Between Dekalb Avenue, Hall Street, Willoughby and Classon Avenues, there are more than fifty sculptures on view outside all year for free. Pratt Institute’s Sculpture Park has been growing since a 1926 memorial was commissioned to honor the students serving in World War I. Since 1998 it’s been curated by David Weinrib, a sculptor and artist who was a resident potter at Black Mountain College’s first Crafts Institute in 1952. Eighteen years after founding the sculpture garden, Weinrib passed away in February 2016 at the age of 91. “I liken the Sculpture Park to a symphony,” he once said, “our challenge is to bring all of the parts in harmony.”
When I first stepped on campus to start their master’s program in the fall of 2015, it seemed too perfect—ArtAround documents public art and here there’s a goldmine. When I found out the school offered a Graduate Student Engagement Grant, I applied for ArtAround. Now, those fifty-plus works are all on the ArtAround map, categorized by area for easy access:
- Dekalb x Hall: In front of the library
- Hall x Willoughby: Behind the library
- Willoughby Entrance: At Ryerson Gate
- Newman Mall: Between Grand Ave & Ryerson St
- Steuben Hall: Between Steuben St & Grand Ave
Mark di Suvero’s “Jive” nearly reaches the top of the library it sits behind. And Donald Lipski’s 1996 piece “F.R.S.B” looks like a simple circle until you realize it’s made of shovels. Another highlight is Philip Grausman’s “Leucantha,” an elegant portrait that the artist describes as a landscape, the surface perfected to create hills and valleys within the woman’s face. The oldest work on campus is “Blade,” a 1971 piece by Jack Youngerman, an abstract 20th century artist whose work was inspired by Henri Matisse.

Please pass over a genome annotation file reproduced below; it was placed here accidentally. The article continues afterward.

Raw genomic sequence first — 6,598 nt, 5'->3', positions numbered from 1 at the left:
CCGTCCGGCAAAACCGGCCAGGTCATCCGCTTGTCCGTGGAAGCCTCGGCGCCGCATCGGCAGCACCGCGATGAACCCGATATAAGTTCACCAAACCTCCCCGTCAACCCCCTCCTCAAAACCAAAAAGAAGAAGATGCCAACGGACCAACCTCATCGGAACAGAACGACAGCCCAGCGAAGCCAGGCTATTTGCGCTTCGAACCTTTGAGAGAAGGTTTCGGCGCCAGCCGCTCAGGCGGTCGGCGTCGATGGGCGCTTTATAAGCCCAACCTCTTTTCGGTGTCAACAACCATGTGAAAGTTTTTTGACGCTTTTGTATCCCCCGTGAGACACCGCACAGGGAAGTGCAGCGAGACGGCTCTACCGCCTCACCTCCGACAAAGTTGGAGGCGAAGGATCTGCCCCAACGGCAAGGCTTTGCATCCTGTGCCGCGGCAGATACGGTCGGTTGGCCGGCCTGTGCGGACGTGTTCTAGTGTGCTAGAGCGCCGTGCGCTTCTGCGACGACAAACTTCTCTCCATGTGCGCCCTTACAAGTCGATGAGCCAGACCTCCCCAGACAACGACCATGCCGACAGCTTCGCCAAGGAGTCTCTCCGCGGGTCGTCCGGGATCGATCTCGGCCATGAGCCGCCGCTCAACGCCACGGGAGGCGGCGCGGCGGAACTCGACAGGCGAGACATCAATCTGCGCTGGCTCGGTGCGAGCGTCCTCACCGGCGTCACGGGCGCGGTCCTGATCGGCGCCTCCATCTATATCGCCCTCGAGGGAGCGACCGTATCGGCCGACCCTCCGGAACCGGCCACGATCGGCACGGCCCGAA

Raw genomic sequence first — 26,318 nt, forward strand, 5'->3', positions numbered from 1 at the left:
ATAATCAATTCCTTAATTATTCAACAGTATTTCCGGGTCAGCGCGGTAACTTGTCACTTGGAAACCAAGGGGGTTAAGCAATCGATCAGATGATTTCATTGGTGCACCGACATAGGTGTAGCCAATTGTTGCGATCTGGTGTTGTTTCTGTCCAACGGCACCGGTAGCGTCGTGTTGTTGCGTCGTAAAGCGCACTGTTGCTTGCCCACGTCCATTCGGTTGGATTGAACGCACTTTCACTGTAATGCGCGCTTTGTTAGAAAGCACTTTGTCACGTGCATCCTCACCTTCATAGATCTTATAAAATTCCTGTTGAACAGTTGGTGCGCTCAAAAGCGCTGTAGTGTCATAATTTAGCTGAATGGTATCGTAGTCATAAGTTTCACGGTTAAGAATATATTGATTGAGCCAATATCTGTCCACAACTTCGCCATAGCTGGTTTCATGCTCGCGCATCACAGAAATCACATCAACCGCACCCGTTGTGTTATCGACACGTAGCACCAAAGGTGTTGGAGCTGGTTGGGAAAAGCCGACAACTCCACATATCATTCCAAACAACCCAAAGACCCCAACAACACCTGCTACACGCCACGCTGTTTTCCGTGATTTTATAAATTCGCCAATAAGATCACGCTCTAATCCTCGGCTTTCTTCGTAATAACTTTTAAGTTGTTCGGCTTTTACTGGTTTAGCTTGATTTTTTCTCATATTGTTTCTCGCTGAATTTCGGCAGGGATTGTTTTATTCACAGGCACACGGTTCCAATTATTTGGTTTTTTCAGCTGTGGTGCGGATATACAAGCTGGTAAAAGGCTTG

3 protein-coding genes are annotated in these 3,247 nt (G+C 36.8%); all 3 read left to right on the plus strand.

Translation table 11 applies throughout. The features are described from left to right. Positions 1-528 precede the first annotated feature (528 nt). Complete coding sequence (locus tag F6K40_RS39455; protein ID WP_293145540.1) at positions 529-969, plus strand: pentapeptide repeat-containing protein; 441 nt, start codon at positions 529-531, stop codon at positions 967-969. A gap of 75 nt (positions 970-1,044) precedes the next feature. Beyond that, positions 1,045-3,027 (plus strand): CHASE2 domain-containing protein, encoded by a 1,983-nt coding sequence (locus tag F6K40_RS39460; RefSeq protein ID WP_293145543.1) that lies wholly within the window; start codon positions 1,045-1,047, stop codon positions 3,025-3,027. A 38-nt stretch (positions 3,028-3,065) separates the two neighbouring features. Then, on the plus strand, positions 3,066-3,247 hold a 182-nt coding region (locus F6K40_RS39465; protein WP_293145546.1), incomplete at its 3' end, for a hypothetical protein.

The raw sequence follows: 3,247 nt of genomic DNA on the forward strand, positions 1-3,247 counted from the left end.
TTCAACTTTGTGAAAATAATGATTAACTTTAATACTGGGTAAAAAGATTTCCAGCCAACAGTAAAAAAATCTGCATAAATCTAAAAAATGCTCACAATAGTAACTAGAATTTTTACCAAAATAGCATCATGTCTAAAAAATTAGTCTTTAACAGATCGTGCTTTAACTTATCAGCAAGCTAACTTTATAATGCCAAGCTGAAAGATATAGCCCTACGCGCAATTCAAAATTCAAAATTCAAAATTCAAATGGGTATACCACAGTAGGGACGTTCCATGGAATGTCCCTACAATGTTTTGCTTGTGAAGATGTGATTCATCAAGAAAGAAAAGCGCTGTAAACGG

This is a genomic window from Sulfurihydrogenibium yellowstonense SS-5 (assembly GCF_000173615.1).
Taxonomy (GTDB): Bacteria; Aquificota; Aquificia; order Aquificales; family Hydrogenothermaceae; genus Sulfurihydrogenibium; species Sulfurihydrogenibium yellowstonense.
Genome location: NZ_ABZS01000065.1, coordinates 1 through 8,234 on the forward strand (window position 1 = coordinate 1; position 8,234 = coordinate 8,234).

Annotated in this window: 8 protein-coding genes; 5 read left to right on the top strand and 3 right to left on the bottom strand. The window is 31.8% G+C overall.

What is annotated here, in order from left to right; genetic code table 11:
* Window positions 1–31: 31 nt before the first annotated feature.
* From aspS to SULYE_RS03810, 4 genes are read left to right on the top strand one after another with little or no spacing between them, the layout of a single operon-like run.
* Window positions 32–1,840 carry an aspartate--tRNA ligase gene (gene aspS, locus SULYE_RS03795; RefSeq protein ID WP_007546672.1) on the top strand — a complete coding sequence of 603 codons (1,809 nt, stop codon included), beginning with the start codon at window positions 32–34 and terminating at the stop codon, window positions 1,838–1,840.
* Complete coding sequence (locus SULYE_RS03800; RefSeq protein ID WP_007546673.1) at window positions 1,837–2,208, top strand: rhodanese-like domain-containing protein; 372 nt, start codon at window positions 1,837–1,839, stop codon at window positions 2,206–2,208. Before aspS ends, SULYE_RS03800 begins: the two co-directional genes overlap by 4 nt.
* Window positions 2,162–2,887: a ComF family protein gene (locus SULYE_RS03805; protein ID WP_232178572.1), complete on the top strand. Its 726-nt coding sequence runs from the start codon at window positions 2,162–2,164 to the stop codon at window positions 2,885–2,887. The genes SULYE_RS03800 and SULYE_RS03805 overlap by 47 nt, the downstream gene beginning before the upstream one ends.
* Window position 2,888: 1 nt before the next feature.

Find all the artworks in Pratt Institute’s Sculpture Park, and add new artwork you find anywhere to help us expand our database. We’re still working out the kinks in our new and improved (/improving!) web and iOS applications, so if you encounter an error when viewing or uploading artworks, let us know.
A huge thank you to the Pratt Graduate Student Engagement Fund Committee for the funds to bring the school’s expansive sculpture garden to the ArtAround map. The locations of the artworks change from year to year, so if you’re reading this post in the future and you notice there’s something new or different, add to or edit the map to help us document the art that shapes our public spaces.
To let people know these works are online, I’ll be at Pratt’s Alumni Day on Saturday, handing out maps in front of the library. Stop by and grab a sticker!